T4America Blog

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Posts Tagged "smart cities"

Cities’ priorities must be the heart of any universal curb standard. These 5 principles pave the way.

ities and towns face a massive hurdle to managing their curb space: the lack of a uniform way to define the curb and its users. Without a universal curb standard, it’s difficult for local governments to coordinate with each other and private entities and assess the effectiveness of their curbside management policies. Participants in our Smart Cities Collaborative joined together to develop five principles that should inform any universal curbside language and standards.

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If we want equitable smart cities, we need support from philanthropy

Everyone agrees that smart cities—places that deploy technology to deliver government services and improve quality of life—are the future. City leaders and staff are inundated with these new mobility products but have limited capacity to ensure that they are deployed in ways that lead to equitable and sustainable outcomes. Our director Beth Osborne explains why cities, states, and non-profit actors need philanthropic support to pursue policy research and projects that make equitable, sustainable smart cities a reality.

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The best thing about the Smart Cities Collaborative is the peer-learning, says Oakland’s Warren Logan

Next January marks the third cohort for T4America’s Smart Cities Collaborative. This time around, a steering committee of former Collaborative members is helping us shape the program. Warren Logan, the Policy Director of Mobility and Interagency Relations at Oakland Mayor’s Office, talked with us about what makes the Smart Cities Collaborative so valuable to city officials. 

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We’re now accepting applications for the Smart Cities Collaborative

The Smart Cities Collaborative is back! We’re now accepting applications from cities to join our third cohort. We’ve learned a lot since we launched the Smart Cities Collaborative in 2017—notably, that in order to benefit from new mobility technologies, cities need to understand how to leverage a critical but often-ignored asset: the curb. Curbs are where transportation […]

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If you want to be a “smart city,” ask these 3 questions first

New transportation technology is not inherently good. Cities that want to be “smart” need to make sure that technology helps achieve their goals.  All the rage in the transportation world is “new mobility,” the idea of incorporating new technologies—like shared scooters and app-based ride-hailing—into urban transportation ecosystems.  E-scooters and autonomous vehicles are undoubtedly cool. But […]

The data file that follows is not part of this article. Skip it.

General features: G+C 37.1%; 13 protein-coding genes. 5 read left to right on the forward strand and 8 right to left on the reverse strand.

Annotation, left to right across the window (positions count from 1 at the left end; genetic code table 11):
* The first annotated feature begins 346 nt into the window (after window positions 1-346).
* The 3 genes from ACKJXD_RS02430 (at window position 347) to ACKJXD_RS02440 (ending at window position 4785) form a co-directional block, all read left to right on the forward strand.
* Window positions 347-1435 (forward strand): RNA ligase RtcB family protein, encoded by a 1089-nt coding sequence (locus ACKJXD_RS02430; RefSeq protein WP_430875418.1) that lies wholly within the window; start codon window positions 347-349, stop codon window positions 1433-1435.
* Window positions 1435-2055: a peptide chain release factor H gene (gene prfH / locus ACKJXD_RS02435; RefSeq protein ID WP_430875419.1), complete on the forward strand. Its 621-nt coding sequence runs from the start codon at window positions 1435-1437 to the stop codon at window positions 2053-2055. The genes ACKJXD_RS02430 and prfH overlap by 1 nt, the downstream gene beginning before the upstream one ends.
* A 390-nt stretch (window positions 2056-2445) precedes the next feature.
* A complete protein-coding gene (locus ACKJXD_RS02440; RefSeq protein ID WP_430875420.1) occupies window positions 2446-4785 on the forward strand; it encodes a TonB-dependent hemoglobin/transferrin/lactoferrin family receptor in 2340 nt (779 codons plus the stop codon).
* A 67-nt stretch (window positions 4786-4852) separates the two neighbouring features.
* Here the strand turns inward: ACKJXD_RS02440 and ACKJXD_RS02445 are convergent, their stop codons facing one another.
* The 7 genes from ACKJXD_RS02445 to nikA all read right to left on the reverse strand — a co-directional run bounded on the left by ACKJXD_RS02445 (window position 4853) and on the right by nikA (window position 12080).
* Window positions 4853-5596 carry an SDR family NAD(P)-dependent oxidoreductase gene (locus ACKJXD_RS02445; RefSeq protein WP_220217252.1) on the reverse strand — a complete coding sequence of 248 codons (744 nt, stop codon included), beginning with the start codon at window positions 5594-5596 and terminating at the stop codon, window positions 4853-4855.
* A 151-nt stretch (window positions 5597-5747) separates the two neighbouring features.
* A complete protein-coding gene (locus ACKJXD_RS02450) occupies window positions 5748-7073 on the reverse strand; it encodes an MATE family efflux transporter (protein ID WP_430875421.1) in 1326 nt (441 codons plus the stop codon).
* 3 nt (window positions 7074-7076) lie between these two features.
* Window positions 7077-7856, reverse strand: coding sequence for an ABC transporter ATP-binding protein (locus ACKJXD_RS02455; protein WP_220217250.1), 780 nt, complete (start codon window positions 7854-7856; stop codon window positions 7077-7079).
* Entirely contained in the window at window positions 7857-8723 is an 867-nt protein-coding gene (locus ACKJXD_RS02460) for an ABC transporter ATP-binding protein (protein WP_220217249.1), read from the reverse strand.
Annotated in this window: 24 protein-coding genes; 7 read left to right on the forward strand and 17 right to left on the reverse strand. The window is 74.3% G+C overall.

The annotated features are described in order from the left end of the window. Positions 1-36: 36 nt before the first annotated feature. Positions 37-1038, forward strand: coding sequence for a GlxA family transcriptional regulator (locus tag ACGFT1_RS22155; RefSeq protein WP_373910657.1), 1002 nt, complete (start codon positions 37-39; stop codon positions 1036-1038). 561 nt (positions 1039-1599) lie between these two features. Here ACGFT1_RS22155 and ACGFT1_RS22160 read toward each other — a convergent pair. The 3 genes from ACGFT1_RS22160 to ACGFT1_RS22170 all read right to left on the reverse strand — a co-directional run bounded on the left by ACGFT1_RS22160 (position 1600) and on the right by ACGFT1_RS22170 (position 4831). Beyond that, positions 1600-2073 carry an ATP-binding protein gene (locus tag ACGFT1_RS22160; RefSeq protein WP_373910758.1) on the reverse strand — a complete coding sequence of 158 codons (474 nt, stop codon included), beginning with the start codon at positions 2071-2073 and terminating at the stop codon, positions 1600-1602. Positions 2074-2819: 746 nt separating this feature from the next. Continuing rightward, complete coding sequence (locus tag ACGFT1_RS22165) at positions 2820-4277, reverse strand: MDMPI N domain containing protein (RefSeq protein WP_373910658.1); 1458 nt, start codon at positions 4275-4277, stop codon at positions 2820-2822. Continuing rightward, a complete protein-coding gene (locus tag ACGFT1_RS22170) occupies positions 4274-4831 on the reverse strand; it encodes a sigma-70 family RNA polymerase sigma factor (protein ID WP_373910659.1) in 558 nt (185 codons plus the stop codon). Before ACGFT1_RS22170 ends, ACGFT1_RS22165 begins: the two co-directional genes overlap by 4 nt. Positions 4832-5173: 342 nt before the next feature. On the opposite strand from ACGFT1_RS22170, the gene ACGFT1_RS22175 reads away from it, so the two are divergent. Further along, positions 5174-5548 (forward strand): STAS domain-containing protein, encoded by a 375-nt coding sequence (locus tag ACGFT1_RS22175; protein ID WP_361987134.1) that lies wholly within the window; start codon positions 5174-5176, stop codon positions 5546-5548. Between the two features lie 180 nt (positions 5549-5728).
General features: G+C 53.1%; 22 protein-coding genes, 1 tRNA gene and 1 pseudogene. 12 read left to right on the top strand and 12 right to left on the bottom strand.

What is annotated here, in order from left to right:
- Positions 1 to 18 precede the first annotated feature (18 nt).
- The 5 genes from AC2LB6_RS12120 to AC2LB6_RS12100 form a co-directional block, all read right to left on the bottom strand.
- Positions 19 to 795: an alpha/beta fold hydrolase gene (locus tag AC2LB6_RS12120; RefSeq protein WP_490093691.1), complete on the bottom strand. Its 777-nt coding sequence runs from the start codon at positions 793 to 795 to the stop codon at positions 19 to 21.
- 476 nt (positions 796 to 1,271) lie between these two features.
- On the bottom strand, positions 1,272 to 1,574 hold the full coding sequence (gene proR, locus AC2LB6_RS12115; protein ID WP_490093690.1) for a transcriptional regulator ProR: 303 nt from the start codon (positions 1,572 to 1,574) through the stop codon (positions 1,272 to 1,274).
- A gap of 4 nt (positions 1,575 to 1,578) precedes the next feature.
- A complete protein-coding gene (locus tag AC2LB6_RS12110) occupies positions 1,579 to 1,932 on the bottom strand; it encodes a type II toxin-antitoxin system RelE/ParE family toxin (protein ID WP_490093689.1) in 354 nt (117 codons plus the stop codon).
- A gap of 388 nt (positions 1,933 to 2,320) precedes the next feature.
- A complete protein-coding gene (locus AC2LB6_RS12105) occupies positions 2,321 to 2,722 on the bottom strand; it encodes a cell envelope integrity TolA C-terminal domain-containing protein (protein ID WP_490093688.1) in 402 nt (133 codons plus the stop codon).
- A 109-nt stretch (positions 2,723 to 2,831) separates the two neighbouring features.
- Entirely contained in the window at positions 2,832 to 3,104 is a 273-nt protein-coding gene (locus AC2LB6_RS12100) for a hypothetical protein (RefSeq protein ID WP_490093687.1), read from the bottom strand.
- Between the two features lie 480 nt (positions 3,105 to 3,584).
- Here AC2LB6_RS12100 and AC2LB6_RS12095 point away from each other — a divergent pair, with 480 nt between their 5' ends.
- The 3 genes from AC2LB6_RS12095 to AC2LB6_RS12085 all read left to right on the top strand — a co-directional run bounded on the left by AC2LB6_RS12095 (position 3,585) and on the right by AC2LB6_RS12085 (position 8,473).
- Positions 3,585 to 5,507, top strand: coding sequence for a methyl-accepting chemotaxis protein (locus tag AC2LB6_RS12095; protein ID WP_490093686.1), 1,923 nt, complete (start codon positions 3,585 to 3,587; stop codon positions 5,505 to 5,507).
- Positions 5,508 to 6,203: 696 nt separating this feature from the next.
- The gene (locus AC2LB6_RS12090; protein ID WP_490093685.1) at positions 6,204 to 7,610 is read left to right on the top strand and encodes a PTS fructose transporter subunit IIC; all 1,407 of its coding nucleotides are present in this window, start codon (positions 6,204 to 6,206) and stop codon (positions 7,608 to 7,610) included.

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Walking through questions about our new Playbook for Shared Micromobility

With the help of representatives from two cities, T4America staff a few weeks ago walked through our new Playbook for effectively managing shared micromobility services like dockless bikes, electric scooters, and other new technologies.

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T4America’s new “playbook” provides an evolving guide for how cities can manage shared micromobility services

Produced in collaboration with 23 cities, Transportation for America today released a new “Playbook” to help cities think about how to best manage shared micromobility services like dockless bikes, electric scooters, and other new technologies that are rapidly being deployed in cities across the country.

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Seven things to know about our last Smart Cities Collaborative meeting of 2018

Last week in Atlanta, Georgia we wrapped up our second cohort of the Smart Cities Collaborative with the fourth meeting of 2018. Once again, staff representing cities, counties, transit agencies and other public sector agencies from 24 cities gathered together to share their experiences and learn how others are using technology and new mobility to become better places to live.

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Lyft is paying people to ditch their cars. Will it work?

9 Oct 2018 | Posted by | 1 Comment | ,

Lyft recently expanded its “ditch your car challenge” to 35 new cities, offering residents credits for transit and various shared mobility services in exchange for giving up their car for one month. Whether this will be good for cities, and what role they should play in it, remains an open question.   This year, companies […]

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“Deciding what kind of city we want to be” with the Smart Cities Collaborative

While fighting to stay ahead of a transportation and mobility landscape that changes by the day, 70+ people representing 23 cities gathered in Pittsburgh last week for the third meeting of our Smart Cities Collaborative to band together to solve problems and learn from each other.

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